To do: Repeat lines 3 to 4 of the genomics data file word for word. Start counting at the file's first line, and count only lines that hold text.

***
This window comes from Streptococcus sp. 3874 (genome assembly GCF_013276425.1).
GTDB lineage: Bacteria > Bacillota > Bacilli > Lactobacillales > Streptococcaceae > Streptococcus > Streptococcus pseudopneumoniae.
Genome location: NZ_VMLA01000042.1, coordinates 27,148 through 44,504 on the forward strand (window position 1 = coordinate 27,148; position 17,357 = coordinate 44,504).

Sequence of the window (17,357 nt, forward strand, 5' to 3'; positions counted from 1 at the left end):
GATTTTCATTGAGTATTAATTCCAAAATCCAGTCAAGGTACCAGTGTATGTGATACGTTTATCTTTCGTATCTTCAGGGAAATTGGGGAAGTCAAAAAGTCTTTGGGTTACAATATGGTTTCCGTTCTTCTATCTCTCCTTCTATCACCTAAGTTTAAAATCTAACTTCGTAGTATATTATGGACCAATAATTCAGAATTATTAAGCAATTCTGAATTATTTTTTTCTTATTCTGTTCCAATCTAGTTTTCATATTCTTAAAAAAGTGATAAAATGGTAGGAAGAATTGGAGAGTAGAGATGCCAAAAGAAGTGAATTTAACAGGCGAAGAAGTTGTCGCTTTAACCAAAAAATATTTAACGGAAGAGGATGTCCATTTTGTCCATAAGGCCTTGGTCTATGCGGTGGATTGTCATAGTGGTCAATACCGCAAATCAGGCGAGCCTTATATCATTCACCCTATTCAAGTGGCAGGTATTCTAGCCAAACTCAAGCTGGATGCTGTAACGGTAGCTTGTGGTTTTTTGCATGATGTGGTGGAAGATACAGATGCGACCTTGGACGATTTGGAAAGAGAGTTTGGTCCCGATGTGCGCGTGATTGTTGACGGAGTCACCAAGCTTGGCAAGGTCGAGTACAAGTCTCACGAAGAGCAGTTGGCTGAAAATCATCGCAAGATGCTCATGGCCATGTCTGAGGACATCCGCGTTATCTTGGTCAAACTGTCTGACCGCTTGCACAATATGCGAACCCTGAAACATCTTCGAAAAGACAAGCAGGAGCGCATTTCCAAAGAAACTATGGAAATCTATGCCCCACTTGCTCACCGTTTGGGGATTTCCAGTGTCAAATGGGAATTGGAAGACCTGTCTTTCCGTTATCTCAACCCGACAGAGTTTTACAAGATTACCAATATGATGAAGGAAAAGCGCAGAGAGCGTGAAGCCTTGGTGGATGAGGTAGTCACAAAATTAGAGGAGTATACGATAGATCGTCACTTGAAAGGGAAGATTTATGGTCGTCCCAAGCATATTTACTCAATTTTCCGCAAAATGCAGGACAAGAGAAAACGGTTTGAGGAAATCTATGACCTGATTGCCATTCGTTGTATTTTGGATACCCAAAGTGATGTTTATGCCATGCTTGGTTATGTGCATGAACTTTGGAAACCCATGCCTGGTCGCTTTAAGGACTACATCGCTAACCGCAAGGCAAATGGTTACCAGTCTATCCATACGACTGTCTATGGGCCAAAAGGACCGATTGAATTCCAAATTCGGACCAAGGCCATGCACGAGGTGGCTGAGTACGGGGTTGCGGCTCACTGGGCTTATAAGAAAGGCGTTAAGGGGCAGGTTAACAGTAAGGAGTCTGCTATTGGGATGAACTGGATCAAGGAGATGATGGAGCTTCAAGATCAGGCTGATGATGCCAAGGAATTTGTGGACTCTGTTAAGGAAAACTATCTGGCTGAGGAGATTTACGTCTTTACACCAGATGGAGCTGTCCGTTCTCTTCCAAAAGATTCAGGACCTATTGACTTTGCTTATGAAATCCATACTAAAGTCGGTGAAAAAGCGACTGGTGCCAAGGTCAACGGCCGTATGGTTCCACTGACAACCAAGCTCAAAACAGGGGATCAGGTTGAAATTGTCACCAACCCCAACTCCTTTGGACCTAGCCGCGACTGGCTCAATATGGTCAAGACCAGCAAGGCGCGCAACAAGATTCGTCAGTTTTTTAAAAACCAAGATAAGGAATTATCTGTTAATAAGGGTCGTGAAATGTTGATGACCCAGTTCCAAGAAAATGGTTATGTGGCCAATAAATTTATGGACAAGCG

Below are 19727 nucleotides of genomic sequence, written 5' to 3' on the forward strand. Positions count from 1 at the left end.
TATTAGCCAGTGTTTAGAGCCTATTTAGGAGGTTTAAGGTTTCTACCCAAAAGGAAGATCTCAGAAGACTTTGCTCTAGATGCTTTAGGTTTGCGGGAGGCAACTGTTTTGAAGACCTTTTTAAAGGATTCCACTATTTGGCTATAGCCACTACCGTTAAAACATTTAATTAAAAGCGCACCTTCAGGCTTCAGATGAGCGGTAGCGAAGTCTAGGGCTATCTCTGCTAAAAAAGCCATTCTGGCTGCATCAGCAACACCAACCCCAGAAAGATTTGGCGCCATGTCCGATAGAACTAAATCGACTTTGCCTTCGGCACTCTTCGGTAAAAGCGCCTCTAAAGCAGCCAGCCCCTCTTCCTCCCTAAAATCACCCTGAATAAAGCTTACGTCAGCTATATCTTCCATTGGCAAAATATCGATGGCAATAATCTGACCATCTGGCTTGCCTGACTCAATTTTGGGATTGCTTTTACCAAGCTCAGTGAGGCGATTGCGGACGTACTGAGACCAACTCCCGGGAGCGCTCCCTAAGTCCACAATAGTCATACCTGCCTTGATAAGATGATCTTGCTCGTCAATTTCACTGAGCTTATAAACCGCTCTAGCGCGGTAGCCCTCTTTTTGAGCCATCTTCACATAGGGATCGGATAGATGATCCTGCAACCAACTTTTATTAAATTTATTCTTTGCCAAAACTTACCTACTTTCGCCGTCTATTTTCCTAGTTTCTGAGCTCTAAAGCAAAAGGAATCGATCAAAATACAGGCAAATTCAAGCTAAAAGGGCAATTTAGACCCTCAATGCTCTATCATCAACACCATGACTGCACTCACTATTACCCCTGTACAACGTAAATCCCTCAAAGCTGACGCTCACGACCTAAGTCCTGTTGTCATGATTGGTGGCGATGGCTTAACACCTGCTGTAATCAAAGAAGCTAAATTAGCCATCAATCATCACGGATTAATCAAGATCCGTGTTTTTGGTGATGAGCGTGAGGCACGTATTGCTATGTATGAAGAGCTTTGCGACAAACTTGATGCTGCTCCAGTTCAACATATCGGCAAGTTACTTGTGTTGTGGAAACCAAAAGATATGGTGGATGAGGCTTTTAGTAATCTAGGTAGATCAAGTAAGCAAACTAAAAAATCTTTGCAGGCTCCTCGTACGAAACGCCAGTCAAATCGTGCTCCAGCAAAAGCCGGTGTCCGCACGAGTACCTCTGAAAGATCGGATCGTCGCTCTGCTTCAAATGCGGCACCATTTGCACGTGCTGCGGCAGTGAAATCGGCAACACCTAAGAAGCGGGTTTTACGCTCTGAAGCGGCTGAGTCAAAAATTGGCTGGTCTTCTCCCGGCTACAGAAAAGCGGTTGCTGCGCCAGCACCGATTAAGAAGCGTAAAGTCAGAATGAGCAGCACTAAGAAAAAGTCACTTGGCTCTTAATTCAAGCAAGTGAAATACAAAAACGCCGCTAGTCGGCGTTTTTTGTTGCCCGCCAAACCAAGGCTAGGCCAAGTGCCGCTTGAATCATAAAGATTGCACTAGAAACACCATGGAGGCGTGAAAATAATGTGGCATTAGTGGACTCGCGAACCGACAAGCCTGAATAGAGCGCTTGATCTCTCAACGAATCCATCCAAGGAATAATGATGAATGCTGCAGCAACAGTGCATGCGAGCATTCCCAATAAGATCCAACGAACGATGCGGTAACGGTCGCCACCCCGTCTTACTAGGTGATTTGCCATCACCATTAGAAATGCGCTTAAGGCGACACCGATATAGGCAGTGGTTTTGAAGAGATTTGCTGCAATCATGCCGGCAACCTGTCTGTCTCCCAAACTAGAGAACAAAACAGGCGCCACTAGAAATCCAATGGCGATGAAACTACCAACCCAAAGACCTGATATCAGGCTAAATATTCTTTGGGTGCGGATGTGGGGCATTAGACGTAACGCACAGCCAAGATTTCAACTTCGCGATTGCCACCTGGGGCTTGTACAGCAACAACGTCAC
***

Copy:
Genome location: NZ_VMLA01000042.1, coordinates 27,148 through 44,504 on the forward strand (window position 1 = coordinate 27,148; position 17,357 = coordinate 44,504).

Sequence of the window (17,357 nt, forward strand, 5' to 3'; positions counted from 1 at the left end):